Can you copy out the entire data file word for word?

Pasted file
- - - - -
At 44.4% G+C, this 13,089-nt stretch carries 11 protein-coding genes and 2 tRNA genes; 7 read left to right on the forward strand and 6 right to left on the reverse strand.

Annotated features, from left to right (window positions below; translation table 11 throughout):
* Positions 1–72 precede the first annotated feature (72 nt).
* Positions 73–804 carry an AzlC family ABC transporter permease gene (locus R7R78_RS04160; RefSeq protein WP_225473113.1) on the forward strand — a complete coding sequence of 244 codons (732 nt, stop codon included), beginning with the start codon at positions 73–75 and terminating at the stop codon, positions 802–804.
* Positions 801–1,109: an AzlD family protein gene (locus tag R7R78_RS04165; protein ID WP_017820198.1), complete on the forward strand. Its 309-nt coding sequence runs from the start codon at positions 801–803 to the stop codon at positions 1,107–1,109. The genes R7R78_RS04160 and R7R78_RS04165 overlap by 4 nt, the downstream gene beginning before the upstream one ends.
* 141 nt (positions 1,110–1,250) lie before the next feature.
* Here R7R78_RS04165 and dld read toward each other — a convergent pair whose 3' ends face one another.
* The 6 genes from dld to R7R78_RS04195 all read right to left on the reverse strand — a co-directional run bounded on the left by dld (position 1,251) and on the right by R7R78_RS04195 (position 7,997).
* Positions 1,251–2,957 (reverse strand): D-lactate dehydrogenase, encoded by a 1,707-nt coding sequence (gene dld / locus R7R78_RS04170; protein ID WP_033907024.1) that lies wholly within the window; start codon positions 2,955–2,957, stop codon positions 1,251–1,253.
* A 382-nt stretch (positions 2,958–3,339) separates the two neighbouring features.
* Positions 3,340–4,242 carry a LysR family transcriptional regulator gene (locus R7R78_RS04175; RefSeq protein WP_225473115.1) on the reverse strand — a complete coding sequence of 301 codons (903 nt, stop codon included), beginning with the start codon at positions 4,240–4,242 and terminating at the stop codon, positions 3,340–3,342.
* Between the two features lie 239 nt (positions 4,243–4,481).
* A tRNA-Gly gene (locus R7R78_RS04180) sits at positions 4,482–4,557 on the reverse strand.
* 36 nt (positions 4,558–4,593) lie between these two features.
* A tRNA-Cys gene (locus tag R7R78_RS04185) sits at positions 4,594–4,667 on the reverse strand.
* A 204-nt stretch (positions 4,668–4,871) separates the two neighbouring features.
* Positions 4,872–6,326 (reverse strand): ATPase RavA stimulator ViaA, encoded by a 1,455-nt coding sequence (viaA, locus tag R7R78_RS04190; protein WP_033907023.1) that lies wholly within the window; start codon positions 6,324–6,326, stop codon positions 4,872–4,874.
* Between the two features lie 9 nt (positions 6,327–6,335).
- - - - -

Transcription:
At 44.4% G+C, this 13,089-nt stretch carries 11 protein-coding genes and 2 tRNA genes; 7 read left to right on the forward strand and 6 right to left on the reverse strand.

Annotated features, from left to right (window positions below; translation table 11 throughout):
* Positions 1–72 precede the first annotated feature (72 nt).
* Positions 73–804 carry an AzlC family ABC transporter permease gene (locus R7R78_RS04160; RefSeq protein WP_225473113.1) on the forward strand — a complete coding sequence of 244 codons (732 nt, stop codon included), beginning with the start codon at positions 73–75 and terminating at the stop codon, positions 802–804.
* Positions 801–1,109: an AzlD family protein gene (locus tag R7R78_RS04165; protein ID WP_017820198.1), complete on the forward strand. Its 309-nt coding sequence runs from the start codon at positions 801–803 to the stop codon at positions 1,107–1,109. The genes R7R78_RS04160 and R7R78_RS04165 overlap by 4 nt, the downstream gene beginning before the upstream one ends.
* 141 nt (positions 1,110–1,250) lie before the next feature.
* Here R7R78_RS04165 and dld read toward each other — a convergent pair whose 3' ends face one another.
* The 6 genes from dld to R7R78_RS04195 all read right to left on the reverse strand — a co-directional run bounded on the left by dld (position 1,251) and on the right by R7R78_RS04195 (position 7,997).
* Positions 1,251–2,957 (reverse strand): D-lactate dehydrogenase, encoded by a 1,707-nt coding sequence (gene dld / locus R7R78_RS04170; protein ID WP_033907024.1) that lies wholly within the window; start codon positions 2,955–2,957, stop codon positions 1,251–1,253.
* A 382-nt stretch (positions 2,958–3,339) separates the two neighbouring features.
* Positions 3,340–4,242 carry a LysR family transcriptional regulator gene (locus R7R78_RS04175; RefSeq protein WP_225473115.1) on the reverse strand — a complete coding sequence of 301 codons (903 nt, stop codon included), beginning with the start codon at positions 4,240–4,242 and terminating at the stop codon, positions 3,340–3,342.
* Between the two features lie 239 nt (positions 4,243–4,481).
* A tRNA-Gly gene (locus R7R78_RS04180) sits at positions 4,482–4,557 on the reverse strand.
* 36 nt (positions 4,558–4,593) lie between these two features.
* A tRNA-Cys gene (locus tag R7R78_RS04185) sits at positions 4,594–4,667 on the reverse strand.
* A 204-nt stretch (positions 4,668–4,871) separates the two neighbouring features.
* Positions 4,872–6,326 (reverse strand): ATPase RavA stimulator ViaA, encoded by a 1,455-nt coding sequence (viaA, locus tag R7R78_RS04190; protein WP_033907023.1) that lies wholly within the window; start codon positions 6,324–6,326, stop codon positions 4,872–4,874.
* Between the two features lie 9 nt (positions 6,327–6,335).